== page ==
Real Facts examined a sample of the requests made on the DonorsChoose website by North Carolina teachers throughout the month of March 2019 and found that basic needs (supplies available at an office supply store) made up 24 percent of requests, following technology needs as the second most common request category. Teachers across the state turned to an independent crowdfunding website to ask for paper, markers, pencils for EOG testing, and whiteboards because state funding remains consistently inadequate on this front.
Last week, Republican Representative Mitchell Setzer (R-Catawba) along with co-sponsors Representatives Jason Saine (R-Lincoln) and Pat McElraft (R-Carteret) introduced H305, a bill designed to bolster protections for UNC students accused of sexual misconduct. Specifically, the bill would “standardize protections” for students enrolled across all 16 campuses of the UNC system and add due process guarantees.
In a moment of public reckoning and conversation about survivors of sexual violence catalyzed by #metoo and the Kavanaugh hearings, conservative leaders have centered the rights of the accused. North Carolina Republicans’ legislative impulses align nationally with controversial U.S. Secretary of Education Betsy DeVos’. Devos changed Title IX application into an almost unrecognizable form and rescinded the 2011 “Dear Colleague” guidance from the Obama Administration regarding sexual misconduct. The Devos guidelines narrow the definition of sexual harassment, allow colleges to use stricter standards of proof, limit the cases a college is required to investigate, and allow accusers to be cross-examined. In sum, the new rules favor the accused, as well as colleges and universities, a major departure from Obama-era guidelines that took strides to center survivors in a process mired in bureaucratic ambiguity.
However, despite conservative outcry, the concern over false allegations of sexual misconduct, like fears of in-person voter fraud, are more specter than substance. As study after study affirms that false rape allegations (like voter fraud) are incredibly rare, legislators still spend their time and valuable taxpayer dollars fighting both.
Have you talked to a teacher in North Carolina recently? Or, more importantly, have you really listened to one? If you know or care about any teachers in this state, you most likely have witnessed their struggle to make ends meet under salaries that do not reflect their unremitting workload.Read More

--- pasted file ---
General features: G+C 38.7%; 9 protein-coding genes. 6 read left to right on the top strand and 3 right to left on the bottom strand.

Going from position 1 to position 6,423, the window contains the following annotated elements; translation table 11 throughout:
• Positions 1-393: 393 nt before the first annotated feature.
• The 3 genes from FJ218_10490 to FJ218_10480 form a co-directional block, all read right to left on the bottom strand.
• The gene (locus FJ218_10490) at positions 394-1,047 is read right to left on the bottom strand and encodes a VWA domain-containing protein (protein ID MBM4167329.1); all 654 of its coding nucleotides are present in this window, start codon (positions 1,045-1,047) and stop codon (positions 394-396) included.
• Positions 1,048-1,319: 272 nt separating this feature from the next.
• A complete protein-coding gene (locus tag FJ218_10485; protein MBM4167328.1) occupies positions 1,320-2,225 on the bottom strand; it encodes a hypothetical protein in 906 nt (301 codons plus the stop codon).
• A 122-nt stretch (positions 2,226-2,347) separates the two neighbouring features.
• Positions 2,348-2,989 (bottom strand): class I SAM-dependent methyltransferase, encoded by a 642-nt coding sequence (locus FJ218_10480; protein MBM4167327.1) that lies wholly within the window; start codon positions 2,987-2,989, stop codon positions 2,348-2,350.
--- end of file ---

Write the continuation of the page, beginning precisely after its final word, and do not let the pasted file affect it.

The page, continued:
In a WHQR interview on Wednesday, Rep. Ted Davis (R-New Hanover) tried to shift blame for his failure to fund DEQ to handle the GenX crisis to the Senate, DEQ, and his Democratic opponent, a first time candidate for office and political newcomer.
Davis began the interview by admitting his failure to stand up to the Senate. He claims he wanted to fund DEQ, but that the Senate wanted to fund the NC Policy Collaboratory. This resulted in funding for a body that can only research chemicals, not enforce laws or regulations to protect clean water.
Davis quickly shifted blame for this failure to DEQ, saying the agency could have shut down Chemours, the company responsible for putting GenX in the Cape Fear River for years. However, he voted for the 2017 budget that continued funding cuts to DEQ just days after news of the GenX spill broke and the 2018 budget that gave Chemours lobbyists everything they wanted.
He also doubled down on his questionable TV ad that implies his opponent, Marcia Morgan, a retired Army Colonel, possessed the legislative powers to solve the GenX crisis. When asked about how to bring more civility into politics, Davis again criticized Morgan for not doing enough.He cited his online petition to stop GenX pollution as a solution.
Morgan is outspoken on protecting drinking water.Read More
At the beginning of October, coinciding with the opening of FASFA applications for 2019, the NC Promise program launched an ad campaign to promote the new plan. “We Promise” aims to raise awareness amongst North Carolinians about the opportunity to utilize NC Promise, which UNC claims will make higher education more affordable for students, yet has many low-income students paying more out-of-pocket costs. The marketing campaign comes with a $1 million price tag.
The News & Observer reported that the legislature funded the marketing push but did not specify who requested the funding. A public records request for any correspondence between Margaret Spellings, President of the UNC System, Drew Moretz, Vice President for State Government Relations for the UNC System, Timothy Minor, Vice President for University Advancement for the UNC System, Andrew P. Kelly, Senior Vice President for Strategy and Policy for the UNC System, Camille Barkley, Associate Vice President for Media Relations for the UNC System, Josh Ellis, Associate Vice President for Media Relations for the UNC System, Clayton Somers, Vice Chancellor for Public Affairs and Secretary to UNC-Chapel Hill, Amy Auth, Director of State Affairs at UNC-Chapel Hill, and the North Carolina General Assembly turned up no communication. According to this, there was absolutely no communication about a $1 million ad campaign between any members of the UNC System’s senior staff.Read More